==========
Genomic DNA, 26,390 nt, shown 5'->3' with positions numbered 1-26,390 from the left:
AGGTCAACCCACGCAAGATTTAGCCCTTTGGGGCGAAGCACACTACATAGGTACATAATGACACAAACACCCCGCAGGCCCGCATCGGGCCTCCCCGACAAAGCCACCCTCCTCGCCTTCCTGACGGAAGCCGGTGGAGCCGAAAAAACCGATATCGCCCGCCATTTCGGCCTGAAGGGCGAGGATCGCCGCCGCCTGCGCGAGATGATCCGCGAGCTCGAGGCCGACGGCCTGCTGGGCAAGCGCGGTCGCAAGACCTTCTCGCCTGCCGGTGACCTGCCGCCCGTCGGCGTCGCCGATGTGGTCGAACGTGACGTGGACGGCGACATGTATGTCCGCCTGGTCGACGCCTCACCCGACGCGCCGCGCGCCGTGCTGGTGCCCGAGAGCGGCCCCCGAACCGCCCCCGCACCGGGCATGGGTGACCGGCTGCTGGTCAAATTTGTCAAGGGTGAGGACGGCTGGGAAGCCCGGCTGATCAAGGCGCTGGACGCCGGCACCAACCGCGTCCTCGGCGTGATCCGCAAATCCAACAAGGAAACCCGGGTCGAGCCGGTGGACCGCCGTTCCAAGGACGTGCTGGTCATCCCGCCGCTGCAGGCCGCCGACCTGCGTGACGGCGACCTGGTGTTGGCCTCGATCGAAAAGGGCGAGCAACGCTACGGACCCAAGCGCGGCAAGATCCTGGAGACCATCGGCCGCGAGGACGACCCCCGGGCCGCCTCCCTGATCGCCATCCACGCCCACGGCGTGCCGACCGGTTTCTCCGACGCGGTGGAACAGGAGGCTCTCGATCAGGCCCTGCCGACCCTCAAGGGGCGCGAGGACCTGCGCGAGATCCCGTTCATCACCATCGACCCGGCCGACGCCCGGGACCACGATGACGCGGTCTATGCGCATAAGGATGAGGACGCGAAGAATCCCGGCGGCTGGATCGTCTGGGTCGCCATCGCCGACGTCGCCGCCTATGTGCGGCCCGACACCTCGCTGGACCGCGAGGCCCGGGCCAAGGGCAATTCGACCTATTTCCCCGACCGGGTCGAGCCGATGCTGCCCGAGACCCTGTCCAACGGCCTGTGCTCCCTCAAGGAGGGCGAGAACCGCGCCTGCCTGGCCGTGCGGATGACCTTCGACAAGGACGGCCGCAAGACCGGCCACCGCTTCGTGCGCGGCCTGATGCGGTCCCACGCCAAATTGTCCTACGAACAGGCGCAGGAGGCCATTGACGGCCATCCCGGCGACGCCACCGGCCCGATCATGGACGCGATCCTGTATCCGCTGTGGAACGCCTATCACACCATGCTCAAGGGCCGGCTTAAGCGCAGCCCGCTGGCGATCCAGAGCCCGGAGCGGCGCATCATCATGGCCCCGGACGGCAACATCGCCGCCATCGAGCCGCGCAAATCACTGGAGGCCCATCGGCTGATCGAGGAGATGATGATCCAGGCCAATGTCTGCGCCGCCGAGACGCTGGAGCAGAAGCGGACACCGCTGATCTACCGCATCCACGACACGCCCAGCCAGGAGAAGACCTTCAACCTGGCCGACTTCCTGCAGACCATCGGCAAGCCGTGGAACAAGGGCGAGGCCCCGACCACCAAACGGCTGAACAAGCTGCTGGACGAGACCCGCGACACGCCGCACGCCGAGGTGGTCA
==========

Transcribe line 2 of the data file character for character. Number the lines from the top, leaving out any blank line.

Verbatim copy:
AGGTCAACCCACGCAAGATTTAGCCCTTTGGGGCGAAGCACACTACATAGGTACATAATGACACAAACACCCCGCAGGCCCGCATCGGGCCTCCCCGACAAAGCCACCCTCCTCGCCTTCCTGACGGAAGCCGGTGGAGCCGAAAAAACCGATATCGCCCGCCATTTCGGCCTGAAGGGCGAGGATCGCCGCCGCCTGCGCGAGATGATCCGCGAGCTCGAGGCCGACGGCCTGCTGGGCAAGCGCGGTCGCAAGACCTTCTCGCCTGCCGGTGACCTGCCGCCCGTCGGCGTCGCCGATGTGGTCGAACGTGACGTGGACGGCGACATGTATGTCCGCCTGGTCGACGCCTCACCCGACGCGCCGCGCGCCGTGCTGGTGCCCGAGAGCGGCCCCCGAACCGCCCCCGCACCGGGCATGGGTGACCGGCTGCTGGTCAAATTTGTCAAGGGTGAGGACGGCTGGGAAGCCCGGCTGATCAAGGCGCTGGACGCCGGCACCAACCGCGTCCTCGGCGTGATCCGCAAATCCAACAAGGAAACCCGGGTCGAGCCGGTGGACCGCCGTTCCAAGGACGTGCTGGTCATCCCGCCGCTGCAGGCCGCCGACCTGCGTGACGGCGACCTGGTGTTGGCCTCGATCGAAAAGGGCGAGCAACGCTACGGACCCAAGCGCGGCAAGATCCTGGAGACCATCGGCCGCGAGGACGACCCCCGGGCCGCCTCCCTGATCGCCATCCACGCCCACGGCGTGCCGACCGGTTTCTCCGACGCGGTGGAACAGGAGGCTCTCGATCAGGCCCTGCCGACCCTCAAGGGGCGCGAGGACCTGCGCGAGATCCCGTTCATCACCATCGACCCGGCCGACGCCCGGGACCACGATGACGCGGTCTATGCGCATAAGGATGAGGACGCGAAGAATCCCGGCGGCTGGATCGTCTGGGTCGCCATCGCCGACGTCGCCGCCTATGTGCGGCCCGACACCTCGCTGGACCGCGAGGCCCGGGCCAAGGGCAATTCGACCTATTTCCCCGACCGGGTCGAGCCGATGCTGCCCGAGACCCTGTCCAACGGCCTGTGCTCCCTCAAGGAGGGCGAGAACCGCGCCTGCCTGGCCGTGCGGATGACCTTCGACAAGGACGGCCGCAAGACCGGCCACCGCTTCGTGCGCGGCCTGATGCGGTCCCACGCCAAATTGTCCTACGAACAGGCGCAGGAGGCCATTGACGGCCATCCCGGCGACGCCACCGGCCCGATCATGGACGCGATCCTGTATCCGCTGTGGAACGCCTATCACACCATGCTCAAGGGCCGGCTTAAGCGCAGCCCGCTGGCGATCCAGAGCCCGGAGCGGCGCATCATCATGGCCCCGGACGGCAACATCGCCGCCATCGAGCCGCGCAAATCACTGGAGGCCCATCGGCTGATCGAGGAGATGATGATCCAGGCCAATGTCTGCGCCGCCGAGACGCTGGAGCAGAAGCGGACACCGCTGATCTACCGCATCCACGACACGCCCAGCCAGGAGAAGACCTTCAACCTGGCCGACTTCCTGCAGACCATCGGCAAGCCGTGGAACAAGGGCGAGGCCCCGACCACCAAACGGCTGAACAAGCTGCTGGACGAGACCCGCGACACGCCGCACGCCGAGGTGGTCA